Have you ever made up a list of your settings and taken note of how many times you use them? No? I don't normally either, but I did this time and the data revealed a wealth of information. It made me think about how I distributed details describing that setting and how I was using my setting to set the tone or as an active story element. I understood the initial theory of the latter already. It was time to try it out.

So I combed through my scene profiles and made up a list of settings, noted when they were used, and what details were used. As I came to settings used more than once, I especially wanted to know what details would be different each time the setting was visited. That lead me to consider what the atmosphere or mood of the scene was.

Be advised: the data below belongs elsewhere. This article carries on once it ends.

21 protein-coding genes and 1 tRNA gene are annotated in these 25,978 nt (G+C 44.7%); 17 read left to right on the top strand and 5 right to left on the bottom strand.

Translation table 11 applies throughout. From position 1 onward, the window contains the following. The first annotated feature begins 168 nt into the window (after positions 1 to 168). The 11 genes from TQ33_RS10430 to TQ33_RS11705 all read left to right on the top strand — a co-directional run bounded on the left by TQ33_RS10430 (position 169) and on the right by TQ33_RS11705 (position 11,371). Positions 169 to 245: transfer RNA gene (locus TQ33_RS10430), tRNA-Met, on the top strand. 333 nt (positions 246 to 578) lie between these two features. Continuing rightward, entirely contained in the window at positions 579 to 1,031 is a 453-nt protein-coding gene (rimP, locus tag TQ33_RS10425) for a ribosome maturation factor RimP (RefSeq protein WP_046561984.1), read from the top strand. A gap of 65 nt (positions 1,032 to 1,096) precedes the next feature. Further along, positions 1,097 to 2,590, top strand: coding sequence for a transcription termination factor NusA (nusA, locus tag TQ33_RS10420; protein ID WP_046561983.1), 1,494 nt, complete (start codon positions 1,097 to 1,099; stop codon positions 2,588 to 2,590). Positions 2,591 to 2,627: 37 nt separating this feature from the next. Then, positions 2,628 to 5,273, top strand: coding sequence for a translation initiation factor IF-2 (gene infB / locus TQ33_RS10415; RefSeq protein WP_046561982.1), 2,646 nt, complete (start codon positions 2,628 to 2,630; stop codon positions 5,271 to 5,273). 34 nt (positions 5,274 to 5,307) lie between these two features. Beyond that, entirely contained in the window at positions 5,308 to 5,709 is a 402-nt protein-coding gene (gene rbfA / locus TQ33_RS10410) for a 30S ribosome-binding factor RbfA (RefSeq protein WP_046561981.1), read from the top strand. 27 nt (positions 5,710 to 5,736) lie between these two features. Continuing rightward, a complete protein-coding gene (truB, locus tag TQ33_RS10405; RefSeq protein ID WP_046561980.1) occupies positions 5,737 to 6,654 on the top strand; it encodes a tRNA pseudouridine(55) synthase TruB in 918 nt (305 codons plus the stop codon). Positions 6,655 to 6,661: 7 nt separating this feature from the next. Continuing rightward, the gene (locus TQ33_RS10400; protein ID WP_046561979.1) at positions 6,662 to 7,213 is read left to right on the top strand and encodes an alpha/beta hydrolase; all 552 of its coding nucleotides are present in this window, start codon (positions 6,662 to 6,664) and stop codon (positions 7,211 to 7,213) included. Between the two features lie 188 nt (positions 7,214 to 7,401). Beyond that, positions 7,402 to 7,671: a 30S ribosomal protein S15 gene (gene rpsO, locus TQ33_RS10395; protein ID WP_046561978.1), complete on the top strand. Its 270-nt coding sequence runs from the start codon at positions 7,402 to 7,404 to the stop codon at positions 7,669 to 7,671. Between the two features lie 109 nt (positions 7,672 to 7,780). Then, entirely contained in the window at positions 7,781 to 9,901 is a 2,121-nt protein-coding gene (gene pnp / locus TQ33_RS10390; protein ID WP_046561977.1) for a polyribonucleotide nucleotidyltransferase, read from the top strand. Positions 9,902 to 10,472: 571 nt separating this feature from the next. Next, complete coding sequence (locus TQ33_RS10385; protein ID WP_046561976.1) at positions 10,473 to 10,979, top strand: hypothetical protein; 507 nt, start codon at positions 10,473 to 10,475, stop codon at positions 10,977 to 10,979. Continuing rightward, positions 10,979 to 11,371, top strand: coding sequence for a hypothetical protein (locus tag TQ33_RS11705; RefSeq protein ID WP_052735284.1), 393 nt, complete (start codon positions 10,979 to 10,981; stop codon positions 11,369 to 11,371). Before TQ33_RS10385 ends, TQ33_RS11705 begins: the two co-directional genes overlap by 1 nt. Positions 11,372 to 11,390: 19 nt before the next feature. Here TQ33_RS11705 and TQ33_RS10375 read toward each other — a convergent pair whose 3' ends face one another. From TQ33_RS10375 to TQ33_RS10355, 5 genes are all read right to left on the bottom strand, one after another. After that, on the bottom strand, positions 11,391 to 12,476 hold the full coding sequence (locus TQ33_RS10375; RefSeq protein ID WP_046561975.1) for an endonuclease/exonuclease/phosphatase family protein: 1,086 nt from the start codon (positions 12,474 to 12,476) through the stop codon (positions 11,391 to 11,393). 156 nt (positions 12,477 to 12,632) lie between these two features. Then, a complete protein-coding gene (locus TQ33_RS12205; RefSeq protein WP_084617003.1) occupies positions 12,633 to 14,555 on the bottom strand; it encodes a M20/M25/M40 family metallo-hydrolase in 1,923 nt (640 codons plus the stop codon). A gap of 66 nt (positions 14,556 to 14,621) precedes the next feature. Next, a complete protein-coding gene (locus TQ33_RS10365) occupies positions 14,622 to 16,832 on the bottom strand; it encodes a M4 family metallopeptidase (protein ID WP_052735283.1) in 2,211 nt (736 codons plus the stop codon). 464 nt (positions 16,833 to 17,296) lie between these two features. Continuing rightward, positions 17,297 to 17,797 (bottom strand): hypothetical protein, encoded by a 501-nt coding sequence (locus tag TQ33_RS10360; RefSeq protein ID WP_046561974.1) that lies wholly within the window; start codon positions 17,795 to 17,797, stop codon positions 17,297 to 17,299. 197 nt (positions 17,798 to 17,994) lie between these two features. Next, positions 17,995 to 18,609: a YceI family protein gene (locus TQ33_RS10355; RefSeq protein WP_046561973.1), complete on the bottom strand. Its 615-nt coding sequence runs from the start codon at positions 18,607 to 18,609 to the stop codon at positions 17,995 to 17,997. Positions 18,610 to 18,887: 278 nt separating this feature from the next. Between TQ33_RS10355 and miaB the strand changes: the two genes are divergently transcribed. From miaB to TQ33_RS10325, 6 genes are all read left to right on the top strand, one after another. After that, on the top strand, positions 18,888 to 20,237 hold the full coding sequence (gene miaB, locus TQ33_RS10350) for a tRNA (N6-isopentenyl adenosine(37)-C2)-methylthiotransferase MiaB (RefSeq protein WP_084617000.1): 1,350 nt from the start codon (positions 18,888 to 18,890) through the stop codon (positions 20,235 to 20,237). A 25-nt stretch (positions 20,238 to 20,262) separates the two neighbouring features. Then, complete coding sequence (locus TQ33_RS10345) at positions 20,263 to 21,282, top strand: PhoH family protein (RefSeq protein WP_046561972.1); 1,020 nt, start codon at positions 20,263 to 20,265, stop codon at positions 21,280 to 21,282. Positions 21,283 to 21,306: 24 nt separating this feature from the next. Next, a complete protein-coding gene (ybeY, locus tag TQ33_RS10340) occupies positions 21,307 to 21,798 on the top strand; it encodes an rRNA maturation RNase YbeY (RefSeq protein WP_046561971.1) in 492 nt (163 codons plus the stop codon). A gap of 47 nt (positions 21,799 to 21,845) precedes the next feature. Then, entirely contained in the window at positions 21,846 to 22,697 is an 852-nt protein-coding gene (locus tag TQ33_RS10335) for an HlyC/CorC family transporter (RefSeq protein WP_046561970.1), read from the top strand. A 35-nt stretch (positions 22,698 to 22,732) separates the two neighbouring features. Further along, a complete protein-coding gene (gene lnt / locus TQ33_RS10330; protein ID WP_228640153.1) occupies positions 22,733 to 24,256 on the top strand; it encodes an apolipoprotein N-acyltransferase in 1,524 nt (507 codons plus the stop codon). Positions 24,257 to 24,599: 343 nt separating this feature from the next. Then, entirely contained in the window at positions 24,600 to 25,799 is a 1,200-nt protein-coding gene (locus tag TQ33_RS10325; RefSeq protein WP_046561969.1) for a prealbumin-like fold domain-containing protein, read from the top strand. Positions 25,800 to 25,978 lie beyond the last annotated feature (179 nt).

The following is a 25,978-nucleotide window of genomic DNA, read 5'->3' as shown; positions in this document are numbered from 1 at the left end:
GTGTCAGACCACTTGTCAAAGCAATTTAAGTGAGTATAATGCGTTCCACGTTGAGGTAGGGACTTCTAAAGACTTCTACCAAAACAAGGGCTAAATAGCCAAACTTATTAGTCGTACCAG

For instance, the first time a character visited a dining room, it could be full of people, lively chatter, the clank and clatter of dishes, the smells of freshly made food. Those kinds of details the character would notice right off. If the character was looking for someone in the scene, they would focus on people more than anything else, and if their mood was hopeful or happy, they might find the sunshine coming through the windows adds to their mood. But say the same character visits the same setting later on and the mood and setting has altered. The character is sad and the room is empty. There are no people, the smells are old and stale, it's quiet. The sun may still be shining outside, but it feels hot and stuffy and oppressive to the character. Or perhaps it's now raining and the wind can be heard whipping around the corners of the building. Maybe the circumstances are familiar to before with lots of people and action going on, but this time the character doesn't look at anyone. They scurry to a corner table or seat and play with their food. The food served this time they hate, and the time seems to tick by slowly - illustrated by the grandfather clock in the corner. So many options!